Margaret and I have cranked up our evening activities by booking a string of events at the Key Theatre and also a string of historical lectures.
Last night, we went to a lecture at Flag Fen about the archaeology of the Fengate area by Francis Pryor. These days, Fengate is an industrial/retail park with a gas-powered power station and not at all attractive to the eye.
In the Bronze Age and into the Iron Age, it was a thriving community of farmers and would have supported a large, peaceful population rearing sheep and goats.
Francis Pryor has been excavating the area since the 1970s, with Peterborough Development Corporation allowing digs on land that was to be developed. In Fengate, he found field patterns from 3000 BCE, including drove roads, stock pens and roundhouses.
The really interesting thing is that this information has been used to tell us a great deal about those societies. For example, the size of the sheep pens that were found suggest that they were dealing with flocks of a thousand sheep; also the scale and organisation of development suggest there had to be some kind of committee or council to recognise ownership and to organise community projects. It seems local government in Peterborough goes back at least 5,000 years.
There have been some amazing discoveries in Peterborough - the oldest wheel in Britain, the oldest fabric and (not many miles away) the amazing sea henges, circles of split trunks with a massive, inverted tree root in the centre and a body laid upon that.
After Francis Pryor, there was a talk by a chap called Ian Pycroft who is a historical re-enactor. He has lived in a reconstruction of a Bronze Age roundhouse and came dressed as it is thought a man would have dressed in 1500 BCE. At first I was a little sceptical, but he soon won me over. He basically undressed in front of us (not completely), told us about the garments and then handed them around for us to look at. He also had various remade items, including flint knife, bronze knife, axe and sword; spear, arrow (with flint head), cooking pot, drinking vessel, pin, button and some nettle string.
The items have been made using techniques (as best as we know) as they would have been in the Bronze Age. The most amazing, I thought, were the string, the sword and the arrow. The string is made from nettle fibre and was really strong. It looked for the world like the garden string I use. It's made by one of his friends. The sword, cast in bronze, had been polished using the stones and aggregate as used by Bronze Age craftsmen. It was heavy and it shone with a wonderful soft light - a golden sword.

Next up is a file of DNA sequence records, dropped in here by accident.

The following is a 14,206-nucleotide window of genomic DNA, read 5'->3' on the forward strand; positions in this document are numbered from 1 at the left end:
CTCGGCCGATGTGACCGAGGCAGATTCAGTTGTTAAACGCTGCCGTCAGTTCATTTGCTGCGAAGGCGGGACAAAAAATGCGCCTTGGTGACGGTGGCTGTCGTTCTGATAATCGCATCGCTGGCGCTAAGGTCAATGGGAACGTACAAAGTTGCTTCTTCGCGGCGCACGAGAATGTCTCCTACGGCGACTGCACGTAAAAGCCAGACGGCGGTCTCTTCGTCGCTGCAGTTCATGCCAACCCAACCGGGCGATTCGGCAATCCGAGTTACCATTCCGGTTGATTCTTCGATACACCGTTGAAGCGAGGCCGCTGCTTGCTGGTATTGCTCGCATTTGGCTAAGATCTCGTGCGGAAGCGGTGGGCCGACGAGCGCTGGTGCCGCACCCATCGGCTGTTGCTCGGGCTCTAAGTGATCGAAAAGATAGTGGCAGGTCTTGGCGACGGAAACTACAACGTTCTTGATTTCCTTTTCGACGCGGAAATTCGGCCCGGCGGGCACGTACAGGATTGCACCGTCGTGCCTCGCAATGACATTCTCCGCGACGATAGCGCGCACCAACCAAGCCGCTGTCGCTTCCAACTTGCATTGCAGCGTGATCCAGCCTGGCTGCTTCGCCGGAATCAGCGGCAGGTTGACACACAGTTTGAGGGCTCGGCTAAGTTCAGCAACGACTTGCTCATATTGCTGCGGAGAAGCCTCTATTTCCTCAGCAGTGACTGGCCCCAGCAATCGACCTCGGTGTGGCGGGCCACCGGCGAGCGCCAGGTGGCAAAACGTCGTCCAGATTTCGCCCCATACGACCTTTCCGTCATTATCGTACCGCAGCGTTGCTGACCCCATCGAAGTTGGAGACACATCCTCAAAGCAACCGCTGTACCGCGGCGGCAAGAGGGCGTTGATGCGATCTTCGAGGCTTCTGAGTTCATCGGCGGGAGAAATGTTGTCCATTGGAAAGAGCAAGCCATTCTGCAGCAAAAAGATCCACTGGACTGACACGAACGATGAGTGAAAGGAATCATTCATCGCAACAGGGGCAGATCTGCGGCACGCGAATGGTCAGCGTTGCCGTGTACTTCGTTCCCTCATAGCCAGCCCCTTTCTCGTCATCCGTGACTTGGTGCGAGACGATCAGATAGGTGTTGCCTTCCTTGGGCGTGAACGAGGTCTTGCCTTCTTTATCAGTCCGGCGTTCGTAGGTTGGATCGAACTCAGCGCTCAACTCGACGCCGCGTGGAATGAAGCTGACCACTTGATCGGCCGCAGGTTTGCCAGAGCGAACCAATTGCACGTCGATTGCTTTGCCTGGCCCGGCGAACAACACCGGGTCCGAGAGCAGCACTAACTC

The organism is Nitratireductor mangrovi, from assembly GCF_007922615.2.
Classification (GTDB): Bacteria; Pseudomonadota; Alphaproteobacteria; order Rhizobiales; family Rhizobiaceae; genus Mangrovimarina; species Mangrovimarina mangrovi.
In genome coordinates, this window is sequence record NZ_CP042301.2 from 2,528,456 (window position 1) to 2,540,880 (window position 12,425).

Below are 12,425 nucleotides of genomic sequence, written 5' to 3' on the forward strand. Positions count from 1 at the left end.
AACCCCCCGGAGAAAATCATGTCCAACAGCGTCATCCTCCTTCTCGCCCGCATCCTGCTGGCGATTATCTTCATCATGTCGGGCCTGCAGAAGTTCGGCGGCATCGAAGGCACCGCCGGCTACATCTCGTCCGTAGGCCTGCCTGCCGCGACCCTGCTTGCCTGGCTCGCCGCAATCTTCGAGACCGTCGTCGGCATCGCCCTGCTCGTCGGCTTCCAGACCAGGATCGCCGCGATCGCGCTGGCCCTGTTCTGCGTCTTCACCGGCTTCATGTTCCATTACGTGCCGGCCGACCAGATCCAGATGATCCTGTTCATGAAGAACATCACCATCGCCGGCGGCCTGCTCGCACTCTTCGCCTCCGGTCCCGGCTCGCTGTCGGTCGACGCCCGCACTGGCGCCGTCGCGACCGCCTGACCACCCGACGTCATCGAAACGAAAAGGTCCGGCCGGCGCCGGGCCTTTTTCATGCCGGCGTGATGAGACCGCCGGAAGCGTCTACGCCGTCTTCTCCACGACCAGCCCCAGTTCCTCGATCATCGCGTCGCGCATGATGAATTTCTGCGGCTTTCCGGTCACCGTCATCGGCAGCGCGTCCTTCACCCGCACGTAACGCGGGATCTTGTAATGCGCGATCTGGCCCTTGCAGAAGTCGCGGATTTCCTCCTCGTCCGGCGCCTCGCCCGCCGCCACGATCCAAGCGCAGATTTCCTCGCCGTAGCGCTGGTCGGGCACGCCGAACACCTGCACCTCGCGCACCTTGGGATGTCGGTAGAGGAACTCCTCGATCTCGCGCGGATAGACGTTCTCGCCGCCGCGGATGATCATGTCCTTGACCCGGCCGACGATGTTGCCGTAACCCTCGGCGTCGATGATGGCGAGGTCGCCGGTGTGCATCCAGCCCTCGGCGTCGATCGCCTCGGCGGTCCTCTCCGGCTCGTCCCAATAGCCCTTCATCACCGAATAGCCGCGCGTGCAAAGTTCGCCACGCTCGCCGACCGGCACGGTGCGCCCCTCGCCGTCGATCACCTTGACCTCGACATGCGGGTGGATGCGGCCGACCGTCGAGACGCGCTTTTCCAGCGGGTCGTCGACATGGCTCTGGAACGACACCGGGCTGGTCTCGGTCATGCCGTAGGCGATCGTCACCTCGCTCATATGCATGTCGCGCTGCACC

Francis Pryor said he was convinced that the Arthurian legend of Excalibur (the sword in the stone) has its origins in Bronze Age casting. Swords were cast in stone moulds and would have been literally pulled from the stone after manufacture.
The arrow was a perfect wooden shaft with a small flint arrowhead, bound and glued in place, while the flights were two goose feathers, attached front and rear to the sides of the shaft. It was a work of art.
Our other nights out were less highbrow. We went to the Key Theatre to see a Johnny Cash tribute act. I was staggered to see the Key full, it shows you what big business tribute bands can be. I thought they needed a June Carter, but sadly it was just an old chap “not pretending” to be Johnny Cash, "just playing his music". I think he would have pretended to be Johnny Cash if he'd been good enough.
Still, it's always good to see competent musicians playing live and the audience was really swinging at the end. Some young girls in jeans and cowboy shirts were even dancing in the aisles.
We also saw comedian Lee Hurst, famous for being on the sports quiz They Think It's All Over. His career has gone down since then and he had only filled half the theatre. He was good, but I sensed his heart wasn't in it. He told a lot of jokes about performing oral sex on women and then started going on about his many sexual conquests. It all got a little wearing.